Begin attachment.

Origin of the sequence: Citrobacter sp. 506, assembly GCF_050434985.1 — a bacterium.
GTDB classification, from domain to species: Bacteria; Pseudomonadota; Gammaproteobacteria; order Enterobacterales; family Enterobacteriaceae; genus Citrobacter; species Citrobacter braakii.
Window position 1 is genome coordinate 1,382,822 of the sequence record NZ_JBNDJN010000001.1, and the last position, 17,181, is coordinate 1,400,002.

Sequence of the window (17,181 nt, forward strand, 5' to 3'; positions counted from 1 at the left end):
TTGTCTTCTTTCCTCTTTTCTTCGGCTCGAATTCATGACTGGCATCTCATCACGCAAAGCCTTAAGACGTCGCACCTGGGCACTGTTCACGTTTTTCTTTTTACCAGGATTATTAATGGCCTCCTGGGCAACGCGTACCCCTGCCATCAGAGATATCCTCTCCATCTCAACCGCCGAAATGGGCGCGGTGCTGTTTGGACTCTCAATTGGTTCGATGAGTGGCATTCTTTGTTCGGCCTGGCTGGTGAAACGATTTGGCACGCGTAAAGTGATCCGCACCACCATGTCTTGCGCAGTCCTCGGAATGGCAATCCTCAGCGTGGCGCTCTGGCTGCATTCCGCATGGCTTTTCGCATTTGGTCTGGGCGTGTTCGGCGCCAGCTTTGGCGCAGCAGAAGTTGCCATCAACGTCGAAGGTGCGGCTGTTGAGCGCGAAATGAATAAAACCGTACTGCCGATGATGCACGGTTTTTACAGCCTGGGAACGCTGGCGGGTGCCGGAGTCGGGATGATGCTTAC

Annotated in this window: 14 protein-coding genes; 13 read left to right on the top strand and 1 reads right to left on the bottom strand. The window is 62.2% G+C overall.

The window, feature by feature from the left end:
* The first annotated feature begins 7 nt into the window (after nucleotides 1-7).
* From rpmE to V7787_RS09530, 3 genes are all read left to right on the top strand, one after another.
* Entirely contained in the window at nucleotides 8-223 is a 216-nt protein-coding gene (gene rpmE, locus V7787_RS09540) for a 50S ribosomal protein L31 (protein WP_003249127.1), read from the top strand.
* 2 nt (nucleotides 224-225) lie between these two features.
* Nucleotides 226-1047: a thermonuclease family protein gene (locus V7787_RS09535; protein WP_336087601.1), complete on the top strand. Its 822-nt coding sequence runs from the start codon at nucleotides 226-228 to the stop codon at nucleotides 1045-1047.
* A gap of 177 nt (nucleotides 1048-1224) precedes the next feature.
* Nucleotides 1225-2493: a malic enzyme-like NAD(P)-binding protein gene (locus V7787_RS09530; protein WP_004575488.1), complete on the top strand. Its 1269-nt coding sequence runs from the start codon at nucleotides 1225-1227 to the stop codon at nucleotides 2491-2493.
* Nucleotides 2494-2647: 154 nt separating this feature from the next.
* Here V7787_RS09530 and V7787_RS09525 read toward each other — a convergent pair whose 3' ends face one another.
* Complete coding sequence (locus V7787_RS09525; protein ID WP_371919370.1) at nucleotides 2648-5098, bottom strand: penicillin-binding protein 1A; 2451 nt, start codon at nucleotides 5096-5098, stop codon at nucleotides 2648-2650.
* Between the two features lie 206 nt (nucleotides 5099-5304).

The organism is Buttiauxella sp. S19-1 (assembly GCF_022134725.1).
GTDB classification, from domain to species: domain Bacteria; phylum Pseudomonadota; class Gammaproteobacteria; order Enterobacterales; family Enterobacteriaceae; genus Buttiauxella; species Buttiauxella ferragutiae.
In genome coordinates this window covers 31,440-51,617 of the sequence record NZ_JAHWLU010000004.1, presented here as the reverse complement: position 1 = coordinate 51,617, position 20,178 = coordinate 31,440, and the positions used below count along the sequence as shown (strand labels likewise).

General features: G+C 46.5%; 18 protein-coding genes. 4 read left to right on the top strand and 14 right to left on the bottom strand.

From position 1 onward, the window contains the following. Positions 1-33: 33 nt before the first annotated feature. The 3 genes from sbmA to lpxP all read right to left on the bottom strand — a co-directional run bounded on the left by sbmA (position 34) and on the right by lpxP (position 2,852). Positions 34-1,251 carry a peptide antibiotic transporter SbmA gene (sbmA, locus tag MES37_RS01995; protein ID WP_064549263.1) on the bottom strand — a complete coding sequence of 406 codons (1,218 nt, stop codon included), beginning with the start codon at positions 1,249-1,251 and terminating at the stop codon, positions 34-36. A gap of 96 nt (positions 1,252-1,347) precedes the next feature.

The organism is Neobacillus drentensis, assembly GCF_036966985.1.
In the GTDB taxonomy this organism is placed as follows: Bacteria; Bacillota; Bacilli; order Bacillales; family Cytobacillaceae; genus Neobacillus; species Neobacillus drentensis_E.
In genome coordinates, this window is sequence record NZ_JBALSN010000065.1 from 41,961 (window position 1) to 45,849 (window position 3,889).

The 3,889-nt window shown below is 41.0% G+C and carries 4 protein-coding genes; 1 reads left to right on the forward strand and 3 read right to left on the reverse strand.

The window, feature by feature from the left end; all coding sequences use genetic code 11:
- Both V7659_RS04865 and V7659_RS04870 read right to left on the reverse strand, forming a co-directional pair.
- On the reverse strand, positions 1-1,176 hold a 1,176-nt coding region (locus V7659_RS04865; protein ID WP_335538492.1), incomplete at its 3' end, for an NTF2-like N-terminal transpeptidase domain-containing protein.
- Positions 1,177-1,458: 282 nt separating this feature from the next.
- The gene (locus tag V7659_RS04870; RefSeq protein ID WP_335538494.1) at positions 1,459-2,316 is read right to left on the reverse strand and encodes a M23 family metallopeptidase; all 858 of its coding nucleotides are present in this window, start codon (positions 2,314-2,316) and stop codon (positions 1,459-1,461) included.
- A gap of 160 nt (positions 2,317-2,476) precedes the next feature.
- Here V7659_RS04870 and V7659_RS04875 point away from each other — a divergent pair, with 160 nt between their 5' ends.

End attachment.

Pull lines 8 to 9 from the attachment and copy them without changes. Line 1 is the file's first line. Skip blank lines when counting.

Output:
* The first annotated feature begins 7 nt into the window (after nucleotides 1-7).
* From rpmE to V7787_RS09530, 3 genes are all read left to right on the top strand, one after another.